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Nitrogen facts

Nitrogen (N2) is a colourless, odourless and tasteless gas that makes up 78.09% (by
volume) of the air we breathe. It is non-flammable and it will not support
combustion.
Nitrogen gas is slightly lighter than air and slightly soluble in water. It is commonly
thought of and used as an inert gas; but it is not truly inert. It forms nitric oxide and
nitrogen dioxide with oxygen, ammonia with hydrogen, and nitrogen sulphide with
sulphur. Nitrogen compounds are formed naturally through biological activity.
Compounds are also formed at high temperature or at moderate temperature with
the aid of catalysts. At high temperatures, nitrogen will combine with active metals,
such as lithium, magnesium and titanium to form nitrides. Compounds formed with
halogens and certain organic compounds can be explosive.
Nitrogen condenses at its boiling point, -195.8 C (-320.4o F), to a colourless liquid
that is lighter than water.

Industrial use:

Purging

Blanketing

Enhanced Oil Recovery

Injection moulding

Sparging (Oxygen removal)

Refineries, petrochemical plants and marine tankers use nitrogen to purge


equipment, tanks and pipelines of dangerous vapours and gases (for example, after
completing a pipeline transfer operation or ending a production run) and to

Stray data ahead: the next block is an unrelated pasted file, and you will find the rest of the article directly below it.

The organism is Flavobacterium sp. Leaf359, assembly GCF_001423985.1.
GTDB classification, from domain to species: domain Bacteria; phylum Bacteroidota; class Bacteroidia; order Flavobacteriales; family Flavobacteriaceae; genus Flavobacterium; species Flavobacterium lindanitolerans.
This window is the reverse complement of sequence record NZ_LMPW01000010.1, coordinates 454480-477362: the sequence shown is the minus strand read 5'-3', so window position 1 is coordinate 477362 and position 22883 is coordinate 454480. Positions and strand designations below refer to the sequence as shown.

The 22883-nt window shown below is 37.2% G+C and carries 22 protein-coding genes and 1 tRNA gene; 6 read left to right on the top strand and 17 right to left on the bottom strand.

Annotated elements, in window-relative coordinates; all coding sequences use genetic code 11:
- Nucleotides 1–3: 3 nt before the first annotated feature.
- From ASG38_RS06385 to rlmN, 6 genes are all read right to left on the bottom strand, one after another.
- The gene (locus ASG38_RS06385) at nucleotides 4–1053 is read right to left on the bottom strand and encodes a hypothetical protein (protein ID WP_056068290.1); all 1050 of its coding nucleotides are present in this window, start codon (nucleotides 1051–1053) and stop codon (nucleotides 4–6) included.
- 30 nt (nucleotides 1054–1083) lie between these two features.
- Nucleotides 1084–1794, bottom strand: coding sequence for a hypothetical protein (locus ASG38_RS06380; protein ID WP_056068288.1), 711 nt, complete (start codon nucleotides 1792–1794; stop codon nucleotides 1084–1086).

maintain an inert and protective atmosphere in tanks storing flammable liquids.
Cold nitrogen gas is used to cool reactors filled with catalyst during maintenance
work. The cooling time can be reduced substantially. Cooling reactors (and the
materials inside) to low temperature allows better control of side-reactions in

complex reactions in the pharmaceutical industry. Liquid nitrogen is often used to


provide the necessary refrigeration as it can produce rapid temperature reduction
and easily maintain the required cold reaction temperatures. Reactor cooling and
temperature control systems usually employ a circulating low-temperature heat
transfer fluid to transfer refrigeration produced by vaporizing liquid nitrogen to the
shell of the reactor vessel. The liquid nitrogen is vaporized in specially-designed
heat exchangers that transfer refrigeration to the circulating heat transfer fluid.
Liquid nitrogen is used during well completion to "frac" natural gas bearing rock
formations, in particular, tight gas formations, including shale gas and natural gas
from coal (coal bed methane) where water based methods should be avoided.
Nitrogen is also used to maintain pressure in oil and natural gas producing
formations. Unlike carbon dioxide, which is also used for pressurization, nitrogen has
little affinity for liquid hydrocarbons, thus it builds up in and remains in the gas cap.
Source: http://www.uigi.com/nitrogen.html

Difference between Nm3/hr. = m3/hr.?

The N stands for Normal. It means it was measured at standard temperature and
pressure. Because the volume of gasses change with temperature or pressure, it is
necessary to specify the temperature and pressure the flow rate was measured at.
Normal Cubic Metres per Hour (Nm3/h)

SI unit for volumetric flow rate of air or gas at a temperature of 0 C and pressure of
101.3 kPa, expressed in cubic meters per hour.
Normal cubic meter (Nm3) - Temperature: 0 C, Pressure: 1.01325 bar
Standard cubic meter (Sm3) - Temperature: 15 C, Pressure: 1.01325 bar

Source: API STD 2000, Venting Atmospheric and Low-pressure Storage Tanks, Sixth Edition, November
2009. Global Standards